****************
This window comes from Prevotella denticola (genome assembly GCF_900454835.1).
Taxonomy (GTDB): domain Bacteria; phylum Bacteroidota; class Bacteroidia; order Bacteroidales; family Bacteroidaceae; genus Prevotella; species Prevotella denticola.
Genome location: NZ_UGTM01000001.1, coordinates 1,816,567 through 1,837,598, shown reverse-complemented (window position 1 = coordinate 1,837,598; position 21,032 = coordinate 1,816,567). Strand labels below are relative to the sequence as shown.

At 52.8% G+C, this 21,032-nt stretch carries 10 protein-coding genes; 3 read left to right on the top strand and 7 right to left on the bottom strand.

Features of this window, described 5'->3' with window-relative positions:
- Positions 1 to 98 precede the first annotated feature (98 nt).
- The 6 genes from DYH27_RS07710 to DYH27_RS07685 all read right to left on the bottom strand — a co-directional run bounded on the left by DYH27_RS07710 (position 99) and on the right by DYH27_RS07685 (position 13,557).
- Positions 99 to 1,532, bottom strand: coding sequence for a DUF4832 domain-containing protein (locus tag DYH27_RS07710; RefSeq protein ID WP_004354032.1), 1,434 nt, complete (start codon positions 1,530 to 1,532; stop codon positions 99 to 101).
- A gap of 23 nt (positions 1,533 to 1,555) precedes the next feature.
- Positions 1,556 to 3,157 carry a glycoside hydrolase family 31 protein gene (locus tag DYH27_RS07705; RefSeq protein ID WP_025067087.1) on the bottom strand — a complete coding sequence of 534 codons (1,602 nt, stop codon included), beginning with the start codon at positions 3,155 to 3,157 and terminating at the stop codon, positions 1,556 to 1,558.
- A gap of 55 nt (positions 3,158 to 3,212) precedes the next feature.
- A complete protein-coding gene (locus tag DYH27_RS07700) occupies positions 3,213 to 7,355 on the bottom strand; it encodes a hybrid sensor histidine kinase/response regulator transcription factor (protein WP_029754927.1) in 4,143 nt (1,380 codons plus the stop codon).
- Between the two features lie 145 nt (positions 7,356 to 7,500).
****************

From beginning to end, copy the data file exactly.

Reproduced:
This window comes from Prevotella denticola (genome assembly GCF_900454835.1).
Taxonomy (GTDB): domain Bacteria; phylum Bacteroidota; class Bacteroidia; order Bacteroidales; family Bacteroidaceae; genus Prevotella; species Prevotella denticola.
Genome location: NZ_UGTM01000001.1, coordinates 1,816,567 through 1,837,598, shown reverse-complemented (window position 1 = coordinate 1,837,598; position 21,032 = coordinate 1,816,567). Strand labels below are relative to the sequence as shown.

At 52.8% G+C, this 21,032-nt stretch carries 10 protein-coding genes; 3 read left to right on the top strand and 7 right to left on the bottom strand.

Features of this window, described 5'->3' with window-relative positions:
- Positions 1 to 98 precede the first annotated feature (98 nt).
- The 6 genes from DYH27_RS07710 to DYH27_RS07685 all read right to left on the bottom strand — a co-directional run bounded on the left by DYH27_RS07710 (position 99) and on the right by DYH27_RS07685 (position 13,557).
- Positions 99 to 1,532, bottom strand: coding sequence for a DUF4832 domain-containing protein (locus tag DYH27_RS07710; RefSeq protein ID WP_004354032.1), 1,434 nt, complete (start codon positions 1,530 to 1,532; stop codon positions 99 to 101).
- A gap of 23 nt (positions 1,533 to 1,555) precedes the next feature.
- Positions 1,556 to 3,157 carry a glycoside hydrolase family 31 protein gene (locus tag DYH27_RS07705; RefSeq protein ID WP_025067087.1) on the bottom strand — a complete coding sequence of 534 codons (1,602 nt, stop codon included), beginning with the start codon at positions 3,155 to 3,157 and terminating at the stop codon, positions 1,556 to 1,558.
- A gap of 55 nt (positions 3,158 to 3,212) precedes the next feature.
- A complete protein-coding gene (locus tag DYH27_RS07700) occupies positions 3,213 to 7,355 on the bottom strand; it encodes a hybrid sensor histidine kinase/response regulator transcription factor (protein WP_029754927.1) in 4,143 nt (1,380 codons plus the stop codon).
- Between the two features lie 145 nt (positions 7,356 to 7,500).